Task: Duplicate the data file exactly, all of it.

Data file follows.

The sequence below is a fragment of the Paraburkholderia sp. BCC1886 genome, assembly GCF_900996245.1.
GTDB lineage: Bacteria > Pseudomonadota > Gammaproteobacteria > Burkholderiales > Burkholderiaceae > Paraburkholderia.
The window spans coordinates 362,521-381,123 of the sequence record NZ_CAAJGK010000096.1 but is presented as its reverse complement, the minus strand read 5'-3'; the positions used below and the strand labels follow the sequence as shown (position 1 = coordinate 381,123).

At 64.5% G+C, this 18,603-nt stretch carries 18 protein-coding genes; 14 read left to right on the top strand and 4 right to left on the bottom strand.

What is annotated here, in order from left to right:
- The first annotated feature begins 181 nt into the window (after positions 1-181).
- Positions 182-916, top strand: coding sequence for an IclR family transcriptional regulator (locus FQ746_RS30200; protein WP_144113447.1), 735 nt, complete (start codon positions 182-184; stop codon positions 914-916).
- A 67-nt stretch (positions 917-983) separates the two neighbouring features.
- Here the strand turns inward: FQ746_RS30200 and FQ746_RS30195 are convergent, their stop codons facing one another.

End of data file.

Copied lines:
The sequence below is a fragment of the Paraburkholderia sp. BCC1886 genome, assembly GCF_900996245.1.
GTDB lineage: Bacteria > Pseudomonadota > Gammaproteobacteria > Burkholderiales > Burkholderiaceae > Paraburkholderia.
The window spans coordinates 362,521-381,123 of the sequence record NZ_CAAJGK010000096.1 but is presented as its reverse complement, the minus strand read 5'-3'; the positions used below and the strand labels follow the sequence as shown (position 1 = coordinate 381,123).

At 64.5% G+C, this 18,603-nt stretch carries 18 protein-coding genes; 14 read left to right on the top strand and 4 right to left on the bottom strand.

What is annotated here, in order from left to right:
- The first annotated feature begins 181 nt into the window (after positions 1-181).
- Positions 182-916, top strand: coding sequence for an IclR family transcriptional regulator (locus FQ746_RS30200; protein WP_144113447.1), 735 nt, complete (start codon positions 182-184; stop codon positions 914-916).
- A 67-nt stretch (positions 917-983) separates the two neighbouring features.
- Here the strand turns inward: FQ746_RS30200 and FQ746_RS30195 are convergent, their stop codons facing one another.